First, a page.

Yesterday morning, resident Montse Shepherd started a competing petition in favor of a 7th Avenue route, itemizing 16 reasons for that route. 26 hours later, it’s drawn 368 signatures.
Posted by Jonathan Maus (Publisher/Editor) on April 28th, 2016 at 12:06 pm
(Photo: J. Maus/BikePortland)
There’s a reason bicycle operators are legally defined in Oregon as “vulnerable roadway users.” We use the streets without all the steel and glass that protects others. And that’s why we take harassment and road rage so seriously. Even when people think they’re just pulling what they think is a harmless stunt like revving an engine or “rolling coal,” they often have no idea just how much their actions hurt and scare us.
BikePortland reader Reed Andrews says he was the victim of a “prank” last night that left him trembling with fear and the aggressors laughing in delight.
Here’s his story:
Posted by Kate Laudermilk (Contributor) on April 28th, 2016 at 11:42 am
Kate Laudermilk, our Gal by Bike columnist, previously wrote about the Little 500 bike race.
Keeping a fake mustache on during a balmy June afternoon is no small feat.
(Photos: Kate Laudermilk)
It’s a slippery slope. One minute you’re teaching one of your best friends how to ride a bike and the next you’re gliding through Portland on your trusty steeds, surrounded by thousands of bikes and bodies with your breasts hangin’ out. This is the magic of the Portland bike community — a community that has made me feel more youthful and free spirited than I did when I was but a gal of nineteen.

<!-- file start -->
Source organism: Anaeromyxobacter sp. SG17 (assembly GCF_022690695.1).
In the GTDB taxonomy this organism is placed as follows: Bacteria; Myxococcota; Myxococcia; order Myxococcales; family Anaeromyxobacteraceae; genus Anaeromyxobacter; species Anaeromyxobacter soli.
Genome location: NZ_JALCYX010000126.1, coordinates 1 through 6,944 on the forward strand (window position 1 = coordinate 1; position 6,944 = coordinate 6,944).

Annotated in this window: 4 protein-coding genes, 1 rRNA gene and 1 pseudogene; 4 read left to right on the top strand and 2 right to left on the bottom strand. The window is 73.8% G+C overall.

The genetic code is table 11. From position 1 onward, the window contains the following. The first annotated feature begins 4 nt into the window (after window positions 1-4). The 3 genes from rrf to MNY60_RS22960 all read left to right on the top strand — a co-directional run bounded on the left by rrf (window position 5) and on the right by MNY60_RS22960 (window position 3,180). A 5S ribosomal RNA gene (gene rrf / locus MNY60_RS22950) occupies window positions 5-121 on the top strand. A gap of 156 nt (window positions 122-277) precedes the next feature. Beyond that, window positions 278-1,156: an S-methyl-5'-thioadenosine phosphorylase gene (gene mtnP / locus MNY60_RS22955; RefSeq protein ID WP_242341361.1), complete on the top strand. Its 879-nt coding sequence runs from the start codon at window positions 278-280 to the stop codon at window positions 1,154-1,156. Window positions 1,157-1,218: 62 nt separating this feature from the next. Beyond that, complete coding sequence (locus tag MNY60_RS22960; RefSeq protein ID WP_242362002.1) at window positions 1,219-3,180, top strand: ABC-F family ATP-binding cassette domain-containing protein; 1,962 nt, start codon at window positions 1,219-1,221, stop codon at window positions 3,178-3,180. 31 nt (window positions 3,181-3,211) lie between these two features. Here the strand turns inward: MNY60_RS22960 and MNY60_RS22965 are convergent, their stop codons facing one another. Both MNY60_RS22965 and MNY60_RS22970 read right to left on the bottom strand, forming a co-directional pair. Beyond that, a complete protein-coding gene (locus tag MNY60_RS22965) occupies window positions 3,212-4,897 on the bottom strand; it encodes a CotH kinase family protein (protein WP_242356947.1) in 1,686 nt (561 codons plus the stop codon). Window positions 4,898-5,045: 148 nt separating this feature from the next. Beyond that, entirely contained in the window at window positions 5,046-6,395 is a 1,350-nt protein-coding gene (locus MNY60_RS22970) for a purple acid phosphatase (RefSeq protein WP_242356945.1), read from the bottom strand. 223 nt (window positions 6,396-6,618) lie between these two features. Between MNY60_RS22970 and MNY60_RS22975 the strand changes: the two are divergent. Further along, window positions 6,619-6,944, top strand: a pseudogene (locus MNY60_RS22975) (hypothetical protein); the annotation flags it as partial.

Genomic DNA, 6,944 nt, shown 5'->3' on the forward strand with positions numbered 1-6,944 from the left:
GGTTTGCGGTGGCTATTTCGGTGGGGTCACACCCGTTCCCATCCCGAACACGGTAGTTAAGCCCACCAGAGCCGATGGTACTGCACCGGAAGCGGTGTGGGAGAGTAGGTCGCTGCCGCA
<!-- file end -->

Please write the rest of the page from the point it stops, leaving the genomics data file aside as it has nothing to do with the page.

Posted by Ted Timmons (Contributor) on April 28th, 2016 at 8:07 am
[Publisher’s note: Yes we know it’s Thursday. Sorry. – Jonathan]
Welcome to this week’s roundup! Our first video (above) shows current research into reusing front derailleurs now that the 1X systems are gaining in popularity. What’s your favorite reuse of this component?
Posted by Michael Andersen (News Editor) on April 27th, 2016 at 2:33 pm
A sign at New Seasons Market on Williams Avenue.
(Photos: J. Maus/BikePortland)
The costs of “free” parking have been hidden inside the price of almost everything we buy, but it’s rare to see an example as straightforward as this one.
The New Seasons Market on Williams Avenue, which like virtually every grocery store in the city doesn’t charge you to park a car on their property, recently started renting 47 parking spaces from an apartment building across Ivy Street that charges $175 a month for resident parking.
New Seasons won’t disclose what it’s paying to rent the new spaces — “we keep our real estate transactions confidential,” spokeswoman Mea Irving said Wednesday — but if they were paying the same $175 per month as residents, those 47 spaces would cost $98,700 a year.
Posted by Jonathan Maus (Publisher/Editor) on April 27th, 2016 at 2:01 pm
A new century ride will bring more people to roads like these in Columbia County.
(Photos: J. Maus/BikePortland)
With a new event ride and an outdoor events park that will host mountain bike races this summer, Columbia County is quickly starting to fulfill its vast potential as a bicycle recreation destination.